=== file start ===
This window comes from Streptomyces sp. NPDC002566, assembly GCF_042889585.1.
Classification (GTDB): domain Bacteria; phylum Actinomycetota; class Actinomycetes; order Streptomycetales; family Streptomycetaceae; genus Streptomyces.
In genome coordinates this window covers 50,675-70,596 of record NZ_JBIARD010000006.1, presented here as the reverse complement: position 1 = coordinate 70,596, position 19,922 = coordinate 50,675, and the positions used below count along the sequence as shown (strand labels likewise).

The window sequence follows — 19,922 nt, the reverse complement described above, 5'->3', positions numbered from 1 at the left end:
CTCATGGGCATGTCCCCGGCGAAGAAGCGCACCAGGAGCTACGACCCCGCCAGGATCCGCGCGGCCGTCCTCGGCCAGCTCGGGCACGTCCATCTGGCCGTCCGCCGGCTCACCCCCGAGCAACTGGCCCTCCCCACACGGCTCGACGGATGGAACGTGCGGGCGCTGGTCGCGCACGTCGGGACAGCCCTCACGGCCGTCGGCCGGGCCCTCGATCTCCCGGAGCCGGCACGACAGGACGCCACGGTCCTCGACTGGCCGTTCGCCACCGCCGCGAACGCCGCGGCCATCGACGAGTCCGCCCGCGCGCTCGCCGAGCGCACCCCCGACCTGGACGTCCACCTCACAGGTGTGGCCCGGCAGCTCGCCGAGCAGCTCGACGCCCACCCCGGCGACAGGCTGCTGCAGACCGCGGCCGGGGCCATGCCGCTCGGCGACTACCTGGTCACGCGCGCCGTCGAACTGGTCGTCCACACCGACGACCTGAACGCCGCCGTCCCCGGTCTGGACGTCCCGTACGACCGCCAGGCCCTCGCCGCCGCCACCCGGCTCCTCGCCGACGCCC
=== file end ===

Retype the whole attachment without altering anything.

This window comes from Streptomyces sp. NPDC002566, assembly GCF_042889585.1.
Classification (GTDB): domain Bacteria; phylum Actinomycetota; class Actinomycetes; order Streptomycetales; family Streptomycetaceae; genus Streptomyces.
In genome coordinates this window covers 50,675-70,596 of record NZ_JBIARD010000006.1, presented here as the reverse complement: position 1 = coordinate 70,596, position 19,922 = coordinate 50,675, and the positions used below count along the sequence as shown (strand labels likewise).

The window sequence follows — 19,922 nt, the reverse complement described above, 5'->3', positions numbered from 1 at the left end:
CTCATGGGCATGTCCCCGGCGAAGAAGCGCACCAGGAGCTACGACCCCGCCAGGATCCGCGCGGCCGTCCTCGGCCAGCTCGGGCACGTCCATCTGGCCGTCCGCCGGCTCACCCCCGAGCAACTGGCCCTCCCCACACGGCTCGACGGATGGAACGTGCGGGCGCTGGTCGCGCACGTCGGGACAGCCCTCACGGCCGTCGGCCGGGCCCTCGATCTCCCGGAGCCGGCACGACAGGACGCCACGGTCCTCGACTGGCCGTTCGCCACCGCCGCGAACGCCGCGGCCATCGACGAGTCCGCCCGCGCGCTCGCCGAGCGCACCCCCGACCTGGACGTCCACCTCACAGGTGTGGCCCGGCAGCTCGCCGAGCAGCTCGACGCCCACCCCGGCGACAGGCTGCTGCAGACCGCGGCCGGGGCCATGCCGCTCGGCGACTACCTGGTCACGCGCGCCGTCGAACTGGTCGTCCACACCGACGACCTGAACGCCGCCGTCCCCGGTCTGGACGTCCCGTACGACCGCCAGGCCCTCGCCGCCGCCACCCGGCTCCTCGCCGACGCCC